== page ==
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HR Owen looks to expand after 2020 coronavirus setbacks

Ken Choo, chief executive of HR Owen

AM100 motor retailer HR Owen is investing heavily in 2021 ready to win over more luxury car buyers.

That comes despite a heavy hit to its 2019/20 profits as coronavirus lockdowns took their toll.

In December it bought a 5.4 acre site at Hatfield, Hertfordshire, which will become home to its corporate headquarters and a cross-brand ‘statement site’ for wealthy car enthusiasts.

Construction has already started at the £30m development, which will increase HR Owen’s showroom portfolio from 14 to 17, once the Bentley and Lamborghini businesses open their doors later this year.

It will take its tally of Bentley and Lamborghini franchises to 4 each.

HR Owen chief executive Ken Choo told AM the investment just north of the M25 keeps the new businesses within arms’ reach of the group’s established operation.

He hopes the new site will be ‘a destination’ for customers who want to escape Central London for the weekend; as such, it will host regular experiences and events that engage with HR Owen’s existing and potential wealthy clients. Meanwhile the existing central London showrooms continue to win sales with many international clients with homes in the UK capital city.

“With Hatfield we’re trying to create a totally different experience. We can’t say more yet, but we want something more special,” he said. There’ll be more space, more landscaping, and a relaxing atmosphere.

Choo hinted at a new Ferrari aftersales centre coming north of London too, but wouldn't confirm that this will be at Hatfield too.

HR Owen already has Ferrari showrooms in London at Mayfair and South Kensington.

Hatfield is already home to several luxury brand dealerships run by other AM100 dealer groups. Cambria Automobiles has Grange Mclaren and Aston Martin dealerships, and Porsche Centre Hatfield is operated by Porsche Retail Group.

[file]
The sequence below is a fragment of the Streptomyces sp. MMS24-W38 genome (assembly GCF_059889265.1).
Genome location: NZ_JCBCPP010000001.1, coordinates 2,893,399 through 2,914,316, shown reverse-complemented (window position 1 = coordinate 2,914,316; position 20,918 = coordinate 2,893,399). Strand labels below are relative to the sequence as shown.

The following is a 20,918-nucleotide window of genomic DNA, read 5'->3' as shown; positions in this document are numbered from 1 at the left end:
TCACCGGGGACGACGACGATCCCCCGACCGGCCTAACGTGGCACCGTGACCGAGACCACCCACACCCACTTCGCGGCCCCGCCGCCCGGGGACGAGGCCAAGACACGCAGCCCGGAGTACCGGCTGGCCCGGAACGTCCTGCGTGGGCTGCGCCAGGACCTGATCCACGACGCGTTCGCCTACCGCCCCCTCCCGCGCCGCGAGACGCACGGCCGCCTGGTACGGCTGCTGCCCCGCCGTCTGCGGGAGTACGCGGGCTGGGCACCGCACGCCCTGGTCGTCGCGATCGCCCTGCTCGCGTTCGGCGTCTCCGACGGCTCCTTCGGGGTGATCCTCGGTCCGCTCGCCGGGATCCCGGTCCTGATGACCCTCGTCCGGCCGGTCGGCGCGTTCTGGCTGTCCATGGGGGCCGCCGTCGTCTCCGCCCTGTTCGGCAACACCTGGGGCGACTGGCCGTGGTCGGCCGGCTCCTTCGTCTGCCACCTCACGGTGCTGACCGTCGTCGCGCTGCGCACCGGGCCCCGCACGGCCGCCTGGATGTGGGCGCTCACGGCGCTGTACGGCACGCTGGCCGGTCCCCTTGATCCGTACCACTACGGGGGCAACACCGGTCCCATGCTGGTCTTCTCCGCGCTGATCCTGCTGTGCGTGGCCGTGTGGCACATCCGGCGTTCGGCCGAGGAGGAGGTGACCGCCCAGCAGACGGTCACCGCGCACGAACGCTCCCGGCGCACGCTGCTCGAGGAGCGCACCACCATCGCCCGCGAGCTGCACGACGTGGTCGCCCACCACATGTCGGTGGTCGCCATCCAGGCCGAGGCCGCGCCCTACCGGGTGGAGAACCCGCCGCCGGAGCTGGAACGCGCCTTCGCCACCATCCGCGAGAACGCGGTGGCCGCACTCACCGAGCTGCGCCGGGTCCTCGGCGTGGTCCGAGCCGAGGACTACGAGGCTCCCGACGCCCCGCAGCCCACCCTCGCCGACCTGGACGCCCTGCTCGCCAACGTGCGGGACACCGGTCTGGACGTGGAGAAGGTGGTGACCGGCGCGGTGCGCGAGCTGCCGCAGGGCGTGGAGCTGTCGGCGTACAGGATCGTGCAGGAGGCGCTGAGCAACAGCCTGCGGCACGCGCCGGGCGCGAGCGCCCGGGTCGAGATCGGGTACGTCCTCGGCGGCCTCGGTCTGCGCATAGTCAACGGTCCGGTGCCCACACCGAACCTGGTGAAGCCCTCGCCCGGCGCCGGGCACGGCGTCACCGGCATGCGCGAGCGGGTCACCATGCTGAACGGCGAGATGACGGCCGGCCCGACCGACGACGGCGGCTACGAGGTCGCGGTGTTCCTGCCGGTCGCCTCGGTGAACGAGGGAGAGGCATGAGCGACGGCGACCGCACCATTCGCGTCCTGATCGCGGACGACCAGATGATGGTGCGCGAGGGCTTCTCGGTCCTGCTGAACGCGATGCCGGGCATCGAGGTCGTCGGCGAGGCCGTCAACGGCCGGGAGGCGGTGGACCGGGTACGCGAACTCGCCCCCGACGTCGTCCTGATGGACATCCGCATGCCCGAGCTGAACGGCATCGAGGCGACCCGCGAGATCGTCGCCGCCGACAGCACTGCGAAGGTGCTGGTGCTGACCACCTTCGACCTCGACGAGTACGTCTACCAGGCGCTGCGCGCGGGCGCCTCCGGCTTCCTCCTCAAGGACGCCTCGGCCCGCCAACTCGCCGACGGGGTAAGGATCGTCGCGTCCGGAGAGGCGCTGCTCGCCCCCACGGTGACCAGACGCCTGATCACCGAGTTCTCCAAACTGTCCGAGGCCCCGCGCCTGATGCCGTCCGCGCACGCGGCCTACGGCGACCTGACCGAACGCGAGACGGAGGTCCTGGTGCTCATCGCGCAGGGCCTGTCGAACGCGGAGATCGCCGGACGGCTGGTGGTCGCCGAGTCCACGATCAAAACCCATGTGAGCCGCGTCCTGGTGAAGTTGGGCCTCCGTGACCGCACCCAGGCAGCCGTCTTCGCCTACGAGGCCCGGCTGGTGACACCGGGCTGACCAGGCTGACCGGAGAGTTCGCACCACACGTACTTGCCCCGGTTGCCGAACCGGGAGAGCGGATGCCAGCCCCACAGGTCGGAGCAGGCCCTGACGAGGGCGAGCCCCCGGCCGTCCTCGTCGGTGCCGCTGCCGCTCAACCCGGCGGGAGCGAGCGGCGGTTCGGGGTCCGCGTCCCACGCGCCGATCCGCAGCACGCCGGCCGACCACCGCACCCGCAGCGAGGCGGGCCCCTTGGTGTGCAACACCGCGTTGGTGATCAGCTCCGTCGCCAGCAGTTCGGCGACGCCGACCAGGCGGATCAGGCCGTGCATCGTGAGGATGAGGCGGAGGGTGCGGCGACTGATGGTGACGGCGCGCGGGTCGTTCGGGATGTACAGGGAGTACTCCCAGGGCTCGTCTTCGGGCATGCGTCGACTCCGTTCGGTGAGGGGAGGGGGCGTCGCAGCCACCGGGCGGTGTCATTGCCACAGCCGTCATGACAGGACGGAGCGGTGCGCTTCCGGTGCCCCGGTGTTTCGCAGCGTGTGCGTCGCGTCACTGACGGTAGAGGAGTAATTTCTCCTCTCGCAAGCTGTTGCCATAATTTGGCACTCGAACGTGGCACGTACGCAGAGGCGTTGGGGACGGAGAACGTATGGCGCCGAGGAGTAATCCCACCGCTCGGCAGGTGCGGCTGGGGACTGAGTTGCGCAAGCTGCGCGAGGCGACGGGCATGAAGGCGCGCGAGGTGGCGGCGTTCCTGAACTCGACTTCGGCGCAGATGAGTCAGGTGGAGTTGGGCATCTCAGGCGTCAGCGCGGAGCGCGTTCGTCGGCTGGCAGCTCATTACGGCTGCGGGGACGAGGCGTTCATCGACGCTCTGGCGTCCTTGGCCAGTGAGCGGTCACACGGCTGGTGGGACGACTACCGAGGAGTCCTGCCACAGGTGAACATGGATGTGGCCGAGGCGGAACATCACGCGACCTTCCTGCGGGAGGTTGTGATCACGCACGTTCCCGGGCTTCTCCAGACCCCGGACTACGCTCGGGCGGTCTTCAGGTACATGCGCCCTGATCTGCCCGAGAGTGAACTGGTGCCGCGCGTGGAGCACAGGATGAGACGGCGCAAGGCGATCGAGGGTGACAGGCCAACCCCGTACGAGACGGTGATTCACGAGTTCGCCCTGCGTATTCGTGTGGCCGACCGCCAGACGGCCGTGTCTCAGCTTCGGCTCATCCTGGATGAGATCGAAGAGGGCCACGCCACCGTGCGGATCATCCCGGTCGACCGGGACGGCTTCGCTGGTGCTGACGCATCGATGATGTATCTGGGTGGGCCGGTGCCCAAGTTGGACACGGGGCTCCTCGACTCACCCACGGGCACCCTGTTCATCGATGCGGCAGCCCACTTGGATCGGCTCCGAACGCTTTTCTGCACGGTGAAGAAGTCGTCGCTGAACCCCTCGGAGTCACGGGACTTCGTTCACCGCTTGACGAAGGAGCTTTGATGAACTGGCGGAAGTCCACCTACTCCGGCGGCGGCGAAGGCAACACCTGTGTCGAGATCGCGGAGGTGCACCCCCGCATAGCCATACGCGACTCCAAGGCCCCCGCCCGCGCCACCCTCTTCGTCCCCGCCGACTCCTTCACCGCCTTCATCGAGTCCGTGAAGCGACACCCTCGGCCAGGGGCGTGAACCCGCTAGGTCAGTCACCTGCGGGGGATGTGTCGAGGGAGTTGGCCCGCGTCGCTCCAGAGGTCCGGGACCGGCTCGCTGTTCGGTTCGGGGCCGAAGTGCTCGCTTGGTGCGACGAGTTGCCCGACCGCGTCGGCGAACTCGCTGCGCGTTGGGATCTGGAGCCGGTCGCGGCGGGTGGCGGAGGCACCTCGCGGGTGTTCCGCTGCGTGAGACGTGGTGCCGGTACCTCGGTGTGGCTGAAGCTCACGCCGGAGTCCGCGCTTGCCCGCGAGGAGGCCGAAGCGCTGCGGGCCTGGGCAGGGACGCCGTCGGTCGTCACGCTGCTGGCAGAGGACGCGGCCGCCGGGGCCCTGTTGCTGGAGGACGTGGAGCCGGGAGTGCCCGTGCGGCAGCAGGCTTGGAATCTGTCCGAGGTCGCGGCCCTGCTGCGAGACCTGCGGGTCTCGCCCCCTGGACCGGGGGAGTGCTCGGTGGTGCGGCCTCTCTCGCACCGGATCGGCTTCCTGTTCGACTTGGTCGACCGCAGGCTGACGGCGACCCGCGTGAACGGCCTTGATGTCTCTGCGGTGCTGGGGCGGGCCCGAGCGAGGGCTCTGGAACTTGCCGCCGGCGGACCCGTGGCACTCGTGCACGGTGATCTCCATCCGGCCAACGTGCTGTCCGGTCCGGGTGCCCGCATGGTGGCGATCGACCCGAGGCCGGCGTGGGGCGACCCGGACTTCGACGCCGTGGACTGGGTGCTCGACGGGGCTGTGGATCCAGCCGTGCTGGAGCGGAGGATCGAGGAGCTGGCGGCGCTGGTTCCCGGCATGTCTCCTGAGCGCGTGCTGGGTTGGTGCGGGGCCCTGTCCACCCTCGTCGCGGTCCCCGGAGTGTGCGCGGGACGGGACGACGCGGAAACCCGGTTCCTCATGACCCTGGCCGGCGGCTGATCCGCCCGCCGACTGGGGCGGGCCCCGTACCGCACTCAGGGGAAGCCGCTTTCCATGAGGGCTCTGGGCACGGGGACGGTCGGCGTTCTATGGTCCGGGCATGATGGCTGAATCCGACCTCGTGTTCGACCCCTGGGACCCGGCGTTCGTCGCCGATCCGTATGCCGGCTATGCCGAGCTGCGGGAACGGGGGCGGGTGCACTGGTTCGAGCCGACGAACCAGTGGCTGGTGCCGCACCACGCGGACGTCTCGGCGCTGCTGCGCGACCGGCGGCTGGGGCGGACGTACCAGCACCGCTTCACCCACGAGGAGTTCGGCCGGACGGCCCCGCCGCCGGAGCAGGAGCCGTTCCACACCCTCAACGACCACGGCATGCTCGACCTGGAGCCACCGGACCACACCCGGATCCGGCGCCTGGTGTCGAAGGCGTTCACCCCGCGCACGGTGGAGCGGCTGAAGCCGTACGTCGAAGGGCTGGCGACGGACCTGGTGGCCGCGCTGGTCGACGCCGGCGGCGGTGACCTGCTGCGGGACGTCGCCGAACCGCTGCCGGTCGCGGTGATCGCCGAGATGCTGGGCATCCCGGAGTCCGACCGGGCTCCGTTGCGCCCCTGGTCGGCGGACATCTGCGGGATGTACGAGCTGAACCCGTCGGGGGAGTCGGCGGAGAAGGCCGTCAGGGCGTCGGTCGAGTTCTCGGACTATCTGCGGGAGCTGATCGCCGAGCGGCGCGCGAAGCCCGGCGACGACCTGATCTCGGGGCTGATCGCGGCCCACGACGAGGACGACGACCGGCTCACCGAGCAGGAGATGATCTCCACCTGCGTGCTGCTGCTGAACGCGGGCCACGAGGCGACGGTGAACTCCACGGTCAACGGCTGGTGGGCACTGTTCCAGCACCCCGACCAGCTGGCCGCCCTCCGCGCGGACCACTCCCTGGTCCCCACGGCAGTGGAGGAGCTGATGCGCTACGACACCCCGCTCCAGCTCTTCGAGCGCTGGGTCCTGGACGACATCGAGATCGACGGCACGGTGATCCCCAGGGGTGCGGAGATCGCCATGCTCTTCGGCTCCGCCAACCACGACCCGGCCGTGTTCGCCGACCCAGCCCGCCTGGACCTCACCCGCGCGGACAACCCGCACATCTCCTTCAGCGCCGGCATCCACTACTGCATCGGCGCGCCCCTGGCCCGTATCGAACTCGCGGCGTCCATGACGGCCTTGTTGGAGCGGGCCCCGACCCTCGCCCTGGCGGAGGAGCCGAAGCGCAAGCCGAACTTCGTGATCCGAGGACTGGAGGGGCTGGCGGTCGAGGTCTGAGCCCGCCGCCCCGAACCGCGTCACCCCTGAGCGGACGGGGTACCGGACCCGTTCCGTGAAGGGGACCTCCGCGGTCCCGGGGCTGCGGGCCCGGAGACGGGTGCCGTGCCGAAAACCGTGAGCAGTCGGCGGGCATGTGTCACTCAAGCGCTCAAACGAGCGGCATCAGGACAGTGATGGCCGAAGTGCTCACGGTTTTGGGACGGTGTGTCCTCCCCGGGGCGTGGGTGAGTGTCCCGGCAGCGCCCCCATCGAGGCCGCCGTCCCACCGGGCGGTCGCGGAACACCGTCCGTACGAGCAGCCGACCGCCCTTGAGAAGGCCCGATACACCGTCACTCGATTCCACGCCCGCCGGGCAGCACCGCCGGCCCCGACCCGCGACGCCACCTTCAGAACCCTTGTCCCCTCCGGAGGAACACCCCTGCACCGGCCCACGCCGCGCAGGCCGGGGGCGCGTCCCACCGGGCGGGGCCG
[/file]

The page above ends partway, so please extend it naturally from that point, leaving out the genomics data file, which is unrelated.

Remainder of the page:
HR Owen’s Hatfield site will have capacity for “a few more” brands in the future, he said.

Asked about 2020, Choo said the COVID-19 lockdowns have enabled his senior team to plan further ahead and to acquire properties the group needs.

It bought a 0.7-acre property previously operated by Renaissance Classics in Ripley, Surrey, to re-home its Bentley Surrey business from Byfleet, where it was running out of space.

And its Rolls-Royce dealership at Berkeley Square, London, will open in a new showroom, double its previous size, at Berkeley Street opposite the Mayfair Hotel, following a multi-million pound investment.

HR Owen put the luxury brand 'on tour' in 2019 after it announced it was heading to larger premises.

But the pandemic caused considerable pain to HR Owen, just as it has to many motor retailers. Profits were hit badly, and cost-savings became necessary.

Choo said: “It’s a very tough environment to work with. Unfortunately we had to restructure our company, and lose about 20% of staff, about 80 staff, because there’s not much work there. As things bounce back, of course we will want people back.”

Choo said the crisis has really highlighted the high performers and excellent leaders in the group, who’ve gone the extra mile, and he was pleased that their efforts have helped keep HR Owen in profit.

Its financial year ending June 30, 2020, showed £1.9 million profit before tax from £389m revenues.

In the previous financial year – a 14 month period due to a change in its financial year – it made £8.2m PBT from £532m revenues.

“The margin in this industry is so thin, and we expected to make a loss. But we were above water,” he said.

“If we are able to even break even or make some money during a pandemic that’s good.”

Since July, trading has exceeded budget and Choo hopes 2020/21 will be one of the strongest financial years in HR Owen’s history providing lockdown doesn’t continue too long.

He said supply constraints have meant improved margins and residuals for many car brands.

He said even luxury car customers are happy to buy remotely. Now almost 90% of the group’s sales don’t involve a test drive, which has increased from around 50% prior to the pandemic.

Naturally, for some time collectors and enthusiasts who order a yet-to-be-launched supercar such as a Lamborghini Sian or Ferrari SF90 haven’t expected to drive one before reserving one of the limited production slots, but that has become commonplace in the current conditions.

“The way we do business is changing with this pandemic,” he said.

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